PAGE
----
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Re: [upcoming] The European Court of Justice on 'Software' First Sale

From: Tim Jackson
Subject: Re: [upcoming] The European Court of Justice on 'Software' First Sale
Date: Mon, 1 Oct 2012 17:20:35 +0100
User-agent: MicroPlanet-Gravity/3.0.4

On Mon, 01 Oct 2012 10:34:49 +0200, Alexander Terekhov wrote...
> You seem to not grok a rather simple concept: lawful ownership 
> of a copy incorporating work verbatim or even a copy incorporating 
> derivative work gives the owner of that copy all the rights to 
> distribute **that copy** without restrictions ("conditions" in 
> GNUspeak) as far as copyright law is concerned no matter who 
> (lawfully) made that copy.

I've emphasised the words "that copy" in your post above.  Lawful 
ownership gives no right whatsoever to make or distribute *further* 

There's only one way that someone can get such a right to further 
copies: from the copyleft licence, with all its conditions.  Thus the 
copyleft licence is not rendered impotent.   

If they haven't accepted the copyleft licence, all the lawful owner can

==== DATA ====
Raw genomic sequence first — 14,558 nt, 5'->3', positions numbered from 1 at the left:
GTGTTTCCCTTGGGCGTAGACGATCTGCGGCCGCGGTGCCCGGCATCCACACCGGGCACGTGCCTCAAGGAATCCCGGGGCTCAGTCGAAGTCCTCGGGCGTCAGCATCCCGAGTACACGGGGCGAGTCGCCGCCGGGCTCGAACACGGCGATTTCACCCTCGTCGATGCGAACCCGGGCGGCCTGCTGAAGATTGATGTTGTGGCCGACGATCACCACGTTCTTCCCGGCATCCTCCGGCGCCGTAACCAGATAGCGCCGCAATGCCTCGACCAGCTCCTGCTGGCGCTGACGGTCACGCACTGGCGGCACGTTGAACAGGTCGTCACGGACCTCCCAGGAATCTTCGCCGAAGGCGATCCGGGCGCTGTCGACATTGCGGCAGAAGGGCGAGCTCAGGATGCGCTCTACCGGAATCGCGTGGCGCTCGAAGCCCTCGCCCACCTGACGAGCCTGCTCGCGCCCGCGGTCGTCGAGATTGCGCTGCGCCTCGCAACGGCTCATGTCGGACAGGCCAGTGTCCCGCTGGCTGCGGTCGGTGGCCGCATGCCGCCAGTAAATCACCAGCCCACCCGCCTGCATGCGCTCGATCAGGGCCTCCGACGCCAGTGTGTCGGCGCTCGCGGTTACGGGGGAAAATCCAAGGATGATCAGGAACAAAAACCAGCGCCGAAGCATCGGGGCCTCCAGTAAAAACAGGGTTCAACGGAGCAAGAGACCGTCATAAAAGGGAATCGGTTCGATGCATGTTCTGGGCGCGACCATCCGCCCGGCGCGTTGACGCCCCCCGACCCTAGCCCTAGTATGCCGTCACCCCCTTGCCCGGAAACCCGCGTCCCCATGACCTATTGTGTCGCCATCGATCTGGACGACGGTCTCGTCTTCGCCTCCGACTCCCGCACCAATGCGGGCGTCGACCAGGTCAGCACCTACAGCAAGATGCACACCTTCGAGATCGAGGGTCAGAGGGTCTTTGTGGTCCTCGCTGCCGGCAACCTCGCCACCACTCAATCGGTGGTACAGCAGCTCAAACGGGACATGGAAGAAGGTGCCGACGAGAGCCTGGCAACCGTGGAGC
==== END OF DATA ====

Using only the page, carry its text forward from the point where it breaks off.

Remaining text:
do is to use **that one copy** that they've lawfully acquired.  Or to 
transfer on **that one copy**.  Whereupon the new transferee is likewise 
only able to use or transfer that one copy (unless they accept the 
copyleft licence).  

To do more would infringe the copyright.  

The recent CJEU decision merely provides a mechanism to implement that 
when the copy is licensed.  The previous owner must make his copy 
unusable, and the transferee can make a new copy in its place.  The new 
owner could later perform a similar transfer.  

But no further copies can be made or distributed -- except under the 
conditions of the copyleft licence.  Contrary to your OP, copyleft has 
not died.

I think your problem is that you are seeing a new owner who potentially 
hasn't accepted the conditions of the copyleft licence.  But that means 
that neither does he get the freedoms that also come with the copyleft 
licence.  If he makes or distributes new copies, or makes a modified 
copy, he would infringe the copyright. 

Tim Jackson
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